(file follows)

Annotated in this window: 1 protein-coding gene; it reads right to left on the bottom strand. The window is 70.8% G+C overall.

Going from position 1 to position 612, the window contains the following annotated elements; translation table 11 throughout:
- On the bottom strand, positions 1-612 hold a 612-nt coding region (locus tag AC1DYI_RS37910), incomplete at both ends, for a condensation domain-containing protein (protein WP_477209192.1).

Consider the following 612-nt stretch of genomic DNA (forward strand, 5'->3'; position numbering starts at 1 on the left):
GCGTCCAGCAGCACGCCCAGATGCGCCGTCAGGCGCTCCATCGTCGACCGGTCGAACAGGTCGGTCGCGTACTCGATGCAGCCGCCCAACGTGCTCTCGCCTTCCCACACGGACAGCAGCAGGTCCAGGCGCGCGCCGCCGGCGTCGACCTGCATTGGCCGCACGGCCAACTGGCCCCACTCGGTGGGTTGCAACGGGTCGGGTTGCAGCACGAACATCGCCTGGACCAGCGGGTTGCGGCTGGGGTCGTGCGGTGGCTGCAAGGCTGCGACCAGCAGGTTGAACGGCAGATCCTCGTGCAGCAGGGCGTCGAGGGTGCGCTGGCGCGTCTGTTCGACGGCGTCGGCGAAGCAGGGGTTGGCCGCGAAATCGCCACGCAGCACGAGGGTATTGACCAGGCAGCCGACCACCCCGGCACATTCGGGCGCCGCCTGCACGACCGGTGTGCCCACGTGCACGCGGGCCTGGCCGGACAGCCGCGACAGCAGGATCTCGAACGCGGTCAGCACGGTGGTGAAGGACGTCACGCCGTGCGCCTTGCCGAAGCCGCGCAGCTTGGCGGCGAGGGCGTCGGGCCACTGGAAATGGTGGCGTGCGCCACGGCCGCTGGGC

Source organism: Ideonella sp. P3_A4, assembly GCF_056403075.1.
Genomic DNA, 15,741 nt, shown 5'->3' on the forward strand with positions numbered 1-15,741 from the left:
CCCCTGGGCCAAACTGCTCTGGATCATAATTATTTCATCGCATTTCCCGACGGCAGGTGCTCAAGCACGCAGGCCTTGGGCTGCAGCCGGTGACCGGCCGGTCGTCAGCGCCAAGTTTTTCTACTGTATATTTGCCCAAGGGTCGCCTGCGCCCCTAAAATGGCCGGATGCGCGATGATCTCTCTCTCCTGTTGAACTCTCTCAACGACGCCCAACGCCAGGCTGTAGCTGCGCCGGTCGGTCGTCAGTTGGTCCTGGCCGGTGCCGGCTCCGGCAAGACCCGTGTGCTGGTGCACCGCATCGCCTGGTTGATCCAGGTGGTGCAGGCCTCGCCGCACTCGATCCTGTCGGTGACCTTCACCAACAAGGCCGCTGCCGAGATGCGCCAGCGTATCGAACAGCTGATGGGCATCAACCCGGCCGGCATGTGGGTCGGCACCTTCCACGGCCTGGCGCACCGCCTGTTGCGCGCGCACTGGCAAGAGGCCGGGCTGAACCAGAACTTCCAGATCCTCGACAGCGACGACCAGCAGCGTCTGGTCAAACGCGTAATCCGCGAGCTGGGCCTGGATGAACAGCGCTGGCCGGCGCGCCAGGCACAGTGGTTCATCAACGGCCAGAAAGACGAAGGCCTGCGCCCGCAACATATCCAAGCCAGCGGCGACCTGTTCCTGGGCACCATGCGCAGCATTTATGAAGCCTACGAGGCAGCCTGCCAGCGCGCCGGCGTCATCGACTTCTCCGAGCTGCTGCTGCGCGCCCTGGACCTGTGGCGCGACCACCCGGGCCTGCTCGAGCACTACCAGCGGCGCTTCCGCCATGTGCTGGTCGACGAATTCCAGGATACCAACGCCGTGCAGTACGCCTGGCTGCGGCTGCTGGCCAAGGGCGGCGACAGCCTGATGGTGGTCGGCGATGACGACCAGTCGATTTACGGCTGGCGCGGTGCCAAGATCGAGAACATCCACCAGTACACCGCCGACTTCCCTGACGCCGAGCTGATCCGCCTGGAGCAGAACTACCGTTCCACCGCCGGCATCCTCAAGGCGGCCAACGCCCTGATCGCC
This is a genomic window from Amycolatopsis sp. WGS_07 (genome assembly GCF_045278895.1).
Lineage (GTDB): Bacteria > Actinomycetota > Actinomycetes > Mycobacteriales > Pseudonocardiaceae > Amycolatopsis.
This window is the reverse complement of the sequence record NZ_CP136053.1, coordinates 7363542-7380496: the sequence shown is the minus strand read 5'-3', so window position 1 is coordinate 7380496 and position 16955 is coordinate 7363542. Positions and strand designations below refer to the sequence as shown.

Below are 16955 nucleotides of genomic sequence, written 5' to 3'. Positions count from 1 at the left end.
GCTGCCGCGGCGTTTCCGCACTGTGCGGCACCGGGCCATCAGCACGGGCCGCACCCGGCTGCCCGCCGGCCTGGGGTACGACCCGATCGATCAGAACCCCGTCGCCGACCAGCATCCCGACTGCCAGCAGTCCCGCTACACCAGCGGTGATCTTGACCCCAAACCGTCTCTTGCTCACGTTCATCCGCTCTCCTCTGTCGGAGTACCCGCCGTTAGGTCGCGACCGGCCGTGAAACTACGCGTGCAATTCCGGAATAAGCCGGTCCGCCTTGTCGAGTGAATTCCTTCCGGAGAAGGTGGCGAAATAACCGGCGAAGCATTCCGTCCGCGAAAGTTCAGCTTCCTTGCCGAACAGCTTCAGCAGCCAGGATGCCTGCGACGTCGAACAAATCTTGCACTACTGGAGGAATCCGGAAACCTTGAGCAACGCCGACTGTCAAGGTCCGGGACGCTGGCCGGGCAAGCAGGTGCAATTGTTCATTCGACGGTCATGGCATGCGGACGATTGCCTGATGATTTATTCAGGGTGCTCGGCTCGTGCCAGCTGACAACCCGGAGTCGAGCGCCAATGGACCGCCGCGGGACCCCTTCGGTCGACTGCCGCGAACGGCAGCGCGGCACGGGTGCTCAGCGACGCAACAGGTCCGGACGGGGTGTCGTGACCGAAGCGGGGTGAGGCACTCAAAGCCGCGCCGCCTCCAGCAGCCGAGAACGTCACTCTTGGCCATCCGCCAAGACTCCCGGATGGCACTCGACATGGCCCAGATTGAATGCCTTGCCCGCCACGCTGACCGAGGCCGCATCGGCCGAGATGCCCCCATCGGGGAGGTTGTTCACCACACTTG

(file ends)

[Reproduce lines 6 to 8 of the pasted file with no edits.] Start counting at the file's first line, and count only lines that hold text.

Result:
Source organism: Ideonella sp. P3_A4, assembly GCF_056403075.1.
Genomic DNA, 15,741 nt, shown 5'->3' on the forward strand with positions numbered 1-15,741 from the left:
CCCCTGGGCCAAACTGCTCTGGATCATAATTATTTCATCGCATTTCCCGACGGCAGGTGCTCAAGCACGCAGGCCTTGGGCTGCAGCCGGTGACCGGCCGGTCGTCAGCGCCAAGTTTTTCTACTGTATATTTGCCCAAGGGTCGCCTGCGCCCCTAAAATGGCCGGATGCGCGATGATCTCTCTCTCCTGTTGAACTCTCTCAACGACGCCCAACGCCAGGCTGTAGCTGCGCCGGTCGGTCGTCAGTTGGTCCTGGCCGGTGCCGGCTCCGGCAAGACCCGTGTGCTGGTGCACCGCATCGCCTGGTTGATCCAGGTGGTGCAGGCCTCGCCGCACTCGATCCTGTCGGTGACCTTCACCAACAAGGCCGCTGCCGAGATGCGCCAGCGTATCGAACAGCTGATGGGCATCAACCCGGCCGGCATGTGGGTCGGCACCTTCCACGGCCTGGCGCACCGCCTGTTGCGCGCGCACTGGCAAGAGGCCGGGCTGAACCAGAACTTCCAGATCCTCGACAGCGACGACCAGCAGCGTCTGGTCAAACGCGTAATCCGCGAGCTGGGCCTGGATGAACAGCGCTGGCCGGCGCGCCAGGCACAGTGGTTCATCAACGGCCAGAAAGACGAAGGCCTGCGCCCGCAACATATCCAAGCCAGCGGCGACCTGTTCCTGGGCACCATGCGCAGCATTTATGAAGCCTACGAGGCAGCCTGCCAGCGCGCCGGCGTCATCGACTTCTCCGAGCTGCTGCTGCGCGCCCTGGACCTGTGGCGCGACCACCCGGGCCTGCTCGAGCACTACCAGCGGCGCTTCCGCCATGTGCTGGTCGACGAATTCCAGGATACCAACGCCGTGCAGTACGCCTGGCTGCGGCTGCTGGCCAAGGGCGGCGACAGCCTGATGGTGGTCGGCGATGACGACCAGTCGATTTACGGCTGGCGCGGTGCCAAGATCGAGAACATCCACCAGTACACCGCCGACTTCCCTGACGCCGAGCTGATCCGCCTGGAGCAGAACTACCGTTCCACCGCCGGCATCCTCAAGGCGGCCAACGCCCTGATCGCC